Both media outlets were given freedoms that the regional Khmer-language media did not, and they frequently covered contentious topics like corruption, deforestation, and forcible evictions.

The government's desire to please Western donors, according to some observers, may have contributed to its tolerance of the English-language press. They assert that this has changed as China's influence has grown in Cambodia over the past ten years because Beijing does not demand such guarantees.

Dara had to see his beloved old newsroom close shortly after moving to the Phnom Penh Post.

The Cambodia Daily vigorously contested the $6.3m (£4.9m) tax bill that the government levied against it. Prime Minister Hun Sen referred to the publishers as "thieves" and demanded payment within 30 days, after which the newspaper should "pack up your things and leave.". One month later, the store closed.

Mech Dara
Dara, front and center, with the staff of the Cambodia Daily in 2015.

The Post was subsequently sold to a PR agency with strong ties to the government a year later. After the new owners fired the editor-in-chief and demanded that a story about the sale be removed from the website, a large number of its journalists left the publication.

Eventually, Dara too left: "I couldn't take it any longer. " .

VOD began to fill the void left by the closure of the Cambodia Daily and the Phnom Penh Post.

It was established as an independent media organization in 2003 with a primary focus on radio broadcasts. As part of a broader campaign against the nation's media, it closed stations in 2017.

In 2020, Dara began doing freelance work for the VOD website; a year later, she was hired on as a full-time employee. He claimed that the VOD newsroom energized him after he thought his career was over. .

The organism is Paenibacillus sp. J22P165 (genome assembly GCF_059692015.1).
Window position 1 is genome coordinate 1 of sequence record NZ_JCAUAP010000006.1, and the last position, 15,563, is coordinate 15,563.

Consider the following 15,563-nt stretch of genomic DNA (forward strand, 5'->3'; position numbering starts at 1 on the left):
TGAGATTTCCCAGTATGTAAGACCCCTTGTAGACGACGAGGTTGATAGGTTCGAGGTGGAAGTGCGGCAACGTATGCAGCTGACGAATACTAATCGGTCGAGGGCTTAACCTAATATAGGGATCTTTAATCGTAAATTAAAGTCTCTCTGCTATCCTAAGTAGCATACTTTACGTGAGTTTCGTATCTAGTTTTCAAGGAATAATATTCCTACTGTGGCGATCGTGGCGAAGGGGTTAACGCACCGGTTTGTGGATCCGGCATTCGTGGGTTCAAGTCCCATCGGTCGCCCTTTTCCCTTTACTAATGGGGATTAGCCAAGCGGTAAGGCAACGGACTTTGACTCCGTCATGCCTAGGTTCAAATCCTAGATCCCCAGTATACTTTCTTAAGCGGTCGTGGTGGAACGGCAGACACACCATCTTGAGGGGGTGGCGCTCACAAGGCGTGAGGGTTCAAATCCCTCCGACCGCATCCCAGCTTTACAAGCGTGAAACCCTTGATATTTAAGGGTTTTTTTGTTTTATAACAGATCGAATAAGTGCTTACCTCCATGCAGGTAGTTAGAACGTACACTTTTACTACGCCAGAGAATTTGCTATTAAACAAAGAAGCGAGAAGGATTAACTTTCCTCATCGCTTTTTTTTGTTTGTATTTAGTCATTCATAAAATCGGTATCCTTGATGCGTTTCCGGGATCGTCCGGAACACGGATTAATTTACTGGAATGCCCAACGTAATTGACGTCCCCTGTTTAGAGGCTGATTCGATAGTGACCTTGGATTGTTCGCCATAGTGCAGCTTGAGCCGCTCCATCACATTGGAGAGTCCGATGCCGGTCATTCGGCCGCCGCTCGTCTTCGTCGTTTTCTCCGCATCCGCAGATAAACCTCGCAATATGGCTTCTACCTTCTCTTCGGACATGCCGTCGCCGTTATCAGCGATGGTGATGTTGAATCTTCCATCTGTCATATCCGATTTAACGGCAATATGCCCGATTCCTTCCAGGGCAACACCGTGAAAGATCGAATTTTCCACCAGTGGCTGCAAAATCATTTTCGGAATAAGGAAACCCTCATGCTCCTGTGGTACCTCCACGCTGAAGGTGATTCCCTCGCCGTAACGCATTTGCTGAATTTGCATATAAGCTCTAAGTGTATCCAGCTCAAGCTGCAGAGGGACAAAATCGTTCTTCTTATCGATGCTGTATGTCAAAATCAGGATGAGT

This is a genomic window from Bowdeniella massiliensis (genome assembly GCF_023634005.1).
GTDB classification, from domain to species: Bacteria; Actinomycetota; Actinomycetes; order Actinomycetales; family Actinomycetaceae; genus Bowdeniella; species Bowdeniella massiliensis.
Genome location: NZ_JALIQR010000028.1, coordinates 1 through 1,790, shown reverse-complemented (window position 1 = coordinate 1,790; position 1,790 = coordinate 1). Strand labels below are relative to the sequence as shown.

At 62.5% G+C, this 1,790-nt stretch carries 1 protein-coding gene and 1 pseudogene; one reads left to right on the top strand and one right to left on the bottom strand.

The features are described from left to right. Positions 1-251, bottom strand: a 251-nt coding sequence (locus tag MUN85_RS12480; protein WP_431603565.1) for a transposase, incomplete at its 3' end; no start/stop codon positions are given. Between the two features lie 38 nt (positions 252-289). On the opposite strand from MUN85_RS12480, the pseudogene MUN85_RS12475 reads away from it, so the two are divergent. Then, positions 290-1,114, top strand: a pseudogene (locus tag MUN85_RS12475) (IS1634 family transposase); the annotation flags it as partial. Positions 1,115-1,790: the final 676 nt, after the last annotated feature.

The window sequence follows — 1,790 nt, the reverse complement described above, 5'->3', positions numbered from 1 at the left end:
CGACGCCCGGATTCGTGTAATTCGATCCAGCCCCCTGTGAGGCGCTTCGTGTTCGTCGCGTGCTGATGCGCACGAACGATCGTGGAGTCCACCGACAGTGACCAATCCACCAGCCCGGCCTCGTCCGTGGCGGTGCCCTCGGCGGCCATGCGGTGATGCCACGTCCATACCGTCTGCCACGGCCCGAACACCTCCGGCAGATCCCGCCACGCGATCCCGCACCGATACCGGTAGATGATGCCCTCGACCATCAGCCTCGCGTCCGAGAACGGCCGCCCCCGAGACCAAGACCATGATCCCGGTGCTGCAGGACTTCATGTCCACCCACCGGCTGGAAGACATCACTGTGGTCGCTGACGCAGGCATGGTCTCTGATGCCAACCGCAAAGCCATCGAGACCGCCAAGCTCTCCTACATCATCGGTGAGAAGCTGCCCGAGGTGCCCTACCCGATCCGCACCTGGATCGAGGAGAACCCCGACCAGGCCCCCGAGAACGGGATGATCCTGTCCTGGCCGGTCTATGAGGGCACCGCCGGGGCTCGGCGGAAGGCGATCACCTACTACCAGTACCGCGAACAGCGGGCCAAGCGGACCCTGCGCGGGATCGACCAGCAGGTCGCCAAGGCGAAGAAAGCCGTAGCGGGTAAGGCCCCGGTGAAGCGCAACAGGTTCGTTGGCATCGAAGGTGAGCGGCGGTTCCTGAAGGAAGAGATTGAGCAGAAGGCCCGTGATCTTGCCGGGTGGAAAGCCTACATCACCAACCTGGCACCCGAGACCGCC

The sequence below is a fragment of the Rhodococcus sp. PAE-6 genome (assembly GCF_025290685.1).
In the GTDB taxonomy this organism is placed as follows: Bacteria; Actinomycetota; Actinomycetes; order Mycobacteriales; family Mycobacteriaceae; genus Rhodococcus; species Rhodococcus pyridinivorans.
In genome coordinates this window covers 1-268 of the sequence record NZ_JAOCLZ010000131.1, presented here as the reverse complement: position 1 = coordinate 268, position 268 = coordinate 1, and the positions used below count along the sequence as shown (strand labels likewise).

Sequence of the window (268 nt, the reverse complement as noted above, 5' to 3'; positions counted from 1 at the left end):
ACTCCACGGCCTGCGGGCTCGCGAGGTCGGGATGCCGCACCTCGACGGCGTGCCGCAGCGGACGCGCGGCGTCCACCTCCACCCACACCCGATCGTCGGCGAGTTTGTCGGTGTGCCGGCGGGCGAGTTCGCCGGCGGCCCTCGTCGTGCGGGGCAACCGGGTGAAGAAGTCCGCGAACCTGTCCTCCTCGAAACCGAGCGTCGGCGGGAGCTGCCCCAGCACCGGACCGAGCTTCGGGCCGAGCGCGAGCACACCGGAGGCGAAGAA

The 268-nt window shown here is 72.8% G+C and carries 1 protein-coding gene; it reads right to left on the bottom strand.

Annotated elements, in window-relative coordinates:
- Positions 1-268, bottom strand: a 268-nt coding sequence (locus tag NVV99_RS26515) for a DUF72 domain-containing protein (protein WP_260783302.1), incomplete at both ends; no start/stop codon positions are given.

"I was very happy. Although we had new people, I was missing a lot of the people I used to work with, he admitted.

Dara pursued what may have been his most important story to date at VOD: how human trafficking hotspots in Cambodia were pressuring victims to participate in large-scale international online fraud.

The story, which VOD persistently covered, garnered attention from major news organizations around the world, including the BBC.

Police detained Dara as she reported from the coastal city of Sihanoukville.

This has been mentioned as a potential factor in VOD being targeted.

Hun Sen
One of the most long-reigning authoritarian leaders is Hun Sen.

Others have mentioned the July general election in Cambodia.

With his reign over Cambodia beginning in 1985, Hun Sen, 70, is one of the most long-reigning autocrats in history. Having sent a number of opposition politicians to prison or exile, he is currently in his sixth term as prime minister of what is essentially a one-party state.

According to Sophal Ear, an Arizona State University expert on Cambodia's politics and development, "keeping VOD around allowed him to argue that there was still a vestige of some independent press around.".

"However, he decided to act quickly and eliminate VOD after securing additional financial support from China and realizing that the election is approaching. " .

Since then, Hun Sen has informed VOD staff that if they so choose, they may apply to work for the government.

Dara, who has already suffered greatly from losing a job he loved, does not have that as an option. .

He added that he may have to accept the fact that his journalism career is over and stated, "I couldn't sleep for two or three nights.

I feel awful, he said. "Three businesses have been closed. You may occasionally come to a point where you decide "enough is enough.". ".

Between 2013 and 2017 (George Wright worked for The Cambodia Daily),